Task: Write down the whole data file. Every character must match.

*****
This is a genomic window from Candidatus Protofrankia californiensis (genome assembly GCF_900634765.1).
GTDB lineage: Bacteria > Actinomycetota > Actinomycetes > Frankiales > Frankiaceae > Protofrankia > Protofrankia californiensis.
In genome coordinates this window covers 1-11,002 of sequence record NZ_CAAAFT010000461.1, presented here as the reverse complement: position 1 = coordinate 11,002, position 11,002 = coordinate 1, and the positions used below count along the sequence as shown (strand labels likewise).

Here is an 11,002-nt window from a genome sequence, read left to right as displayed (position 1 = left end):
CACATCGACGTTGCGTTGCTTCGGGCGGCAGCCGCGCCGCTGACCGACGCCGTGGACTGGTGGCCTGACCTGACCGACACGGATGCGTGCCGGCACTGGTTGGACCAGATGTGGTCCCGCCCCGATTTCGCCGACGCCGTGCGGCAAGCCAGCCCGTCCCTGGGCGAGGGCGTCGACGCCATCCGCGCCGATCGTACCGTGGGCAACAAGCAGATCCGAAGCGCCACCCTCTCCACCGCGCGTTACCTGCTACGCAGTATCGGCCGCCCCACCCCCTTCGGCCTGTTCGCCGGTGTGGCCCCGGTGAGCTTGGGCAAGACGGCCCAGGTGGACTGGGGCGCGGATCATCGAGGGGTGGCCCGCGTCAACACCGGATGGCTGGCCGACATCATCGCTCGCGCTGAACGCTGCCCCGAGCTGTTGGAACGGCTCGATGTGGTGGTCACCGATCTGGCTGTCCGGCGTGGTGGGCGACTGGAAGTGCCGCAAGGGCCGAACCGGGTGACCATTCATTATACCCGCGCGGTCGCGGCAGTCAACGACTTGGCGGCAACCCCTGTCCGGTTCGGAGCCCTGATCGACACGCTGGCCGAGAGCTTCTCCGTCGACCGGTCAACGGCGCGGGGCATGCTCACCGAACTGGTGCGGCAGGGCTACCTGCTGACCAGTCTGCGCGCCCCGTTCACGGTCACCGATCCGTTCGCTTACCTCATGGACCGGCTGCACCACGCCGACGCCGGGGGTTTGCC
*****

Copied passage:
This is a genomic window from Candidatus Protofrankia californiensis (genome assembly GCF_900634765.1).
GTDB lineage: Bacteria > Actinomycetota > Actinomycetes > Frankiales > Frankiaceae > Protofrankia > Protofrankia californiensis.
In genome coordinates this window covers 1-11,002 of sequence record NZ_CAAAFT010000461.1, presented here as the reverse complement: position 1 = coordinate 11,002, position 11,002 = coordinate 1, and the positions used below count along the sequence as shown (strand labels likewise).

Here is an 11,002-nt window from a genome sequence, read left to right as displayed (position 1 = left end):
CACATCGACGTTGCGTTGCTTCGGGCGGCAGCCGCGCCGCTGACCGACGCCGTGGACTGGTGGCCTGACCTGACCGACACGGATGCGTGCCGGCACTGGTTGGACCAGATGTGGTCCCGCCCCGATTTCGCCGACGCCGTGCGGCAAGCCAGCCCGTCCCTGGGCGAGGGCGTCGACGCCATCCGCGCCGATCGTACCGTGGGCAACAAGCAGATCCGAAGCGCCACCCTCTCCACCGCGCGTTACCTGCTACGCAGTATCGGCCGCCCCACCCCCTTCGGCCTGTTCGCCGGTGTGGCCCCGGTGAGCTTGGGCAAGACGGCCCAGGTGGACTGGGGCGCGGATCATCGAGGGGTGGCCCGCGTCAACACCGGATGGCTGGCCGACATCATCGCTCGCGCTGAACGCTGCCCCGAGCTGTTGGAACGGCTCGATGTGGTGGTCACCGATCTGGCTGTCCGGCGTGGTGGGCGACTGGAAGTGCCGCAAGGGCCGAACCGGGTGACCATTCATTATACCCGCGCGGTCGCGGCAGTCAACGACTTGGCGGCAACCCCTGTCCGGTTCGGAGCCCTGATCGACACGCTGGCCGAGAGCTTCTCCGTCGACCGGTCAACGGCGCGGGGCATGCTCACCGAACTGGTGCGGCAGGGCTACCTGCTGACCAGTCTGCGCGCCCCGTTCACGGTCACCGATCCGTTCGCTTACCTCATGGACCGGCTGCACCACGCCGACGCCGGGGGTTTGCC